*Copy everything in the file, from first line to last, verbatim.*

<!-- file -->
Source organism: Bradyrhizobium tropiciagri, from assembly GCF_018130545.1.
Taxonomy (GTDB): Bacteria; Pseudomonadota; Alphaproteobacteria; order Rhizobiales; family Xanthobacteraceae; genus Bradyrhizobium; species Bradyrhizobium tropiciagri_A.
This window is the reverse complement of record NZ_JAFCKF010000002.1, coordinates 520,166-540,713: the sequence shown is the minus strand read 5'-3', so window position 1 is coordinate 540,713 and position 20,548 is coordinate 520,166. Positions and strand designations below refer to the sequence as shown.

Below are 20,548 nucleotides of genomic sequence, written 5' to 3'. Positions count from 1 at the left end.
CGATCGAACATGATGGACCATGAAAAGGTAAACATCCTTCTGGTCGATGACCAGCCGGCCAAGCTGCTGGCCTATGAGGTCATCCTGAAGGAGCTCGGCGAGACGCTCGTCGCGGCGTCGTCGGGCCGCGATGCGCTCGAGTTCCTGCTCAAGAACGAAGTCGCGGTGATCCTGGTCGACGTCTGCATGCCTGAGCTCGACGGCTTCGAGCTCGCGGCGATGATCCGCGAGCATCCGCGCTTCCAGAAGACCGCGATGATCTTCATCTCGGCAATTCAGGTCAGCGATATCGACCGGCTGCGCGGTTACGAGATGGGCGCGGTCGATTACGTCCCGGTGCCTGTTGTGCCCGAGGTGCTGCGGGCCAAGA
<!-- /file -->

Source organism: Bradyrhizobium tropiciagri, from assembly GCF_018130545.1.
Taxonomy (GTDB): Bacteria; Pseudomonadota; Alphaproteobacteria; order Rhizobiales; family Xanthobacteraceae; genus Bradyrhizobium; species Bradyrhizobium tropiciagri_A.
This window is the reverse complement of record NZ_JAFCKF010000002.1, coordinates 520,166-540,713: the sequence shown is the minus strand read 5'-3', so window position 1 is coordinate 540,713 and position 20,548 is coordinate 520,166. Positions and strand designations below refer to the sequence as shown.

Below are 20,548 nucleotides of genomic sequence, written 5' to 3'. Positions count from 1 at the left end.
CGATCGAACATGATGGACCATGAAAAGGTAAACATCCTTCTGGTCGATGACCAGCCGGCCAAGCTGCTGGCCTATGAGGTCATCCTGAAGGAGCTCGGCGAGACGCTCGTCGCGGCGTCGTCGGGCCGCGATGCGCTCGAGTTCCTGCTCAAGAACGAAGTCGCGGTGATCCTGGTCGACGTCTGCATGCCTGAGCTCGACGGCTTCGAGCTCGCGGCGATGATCCGCGAGCATCCGCGCTTCCAGAAGACCGCGATGATCTTCATCTCGGCAATTCAGGTCAGCGATATCGACCGGCTGCGCGGTTACGAGATGGGCGCGGTCGATTACGTCCCGGTGCCTGTTGTGCCCGAGGTGCTGCGGGCCAAGA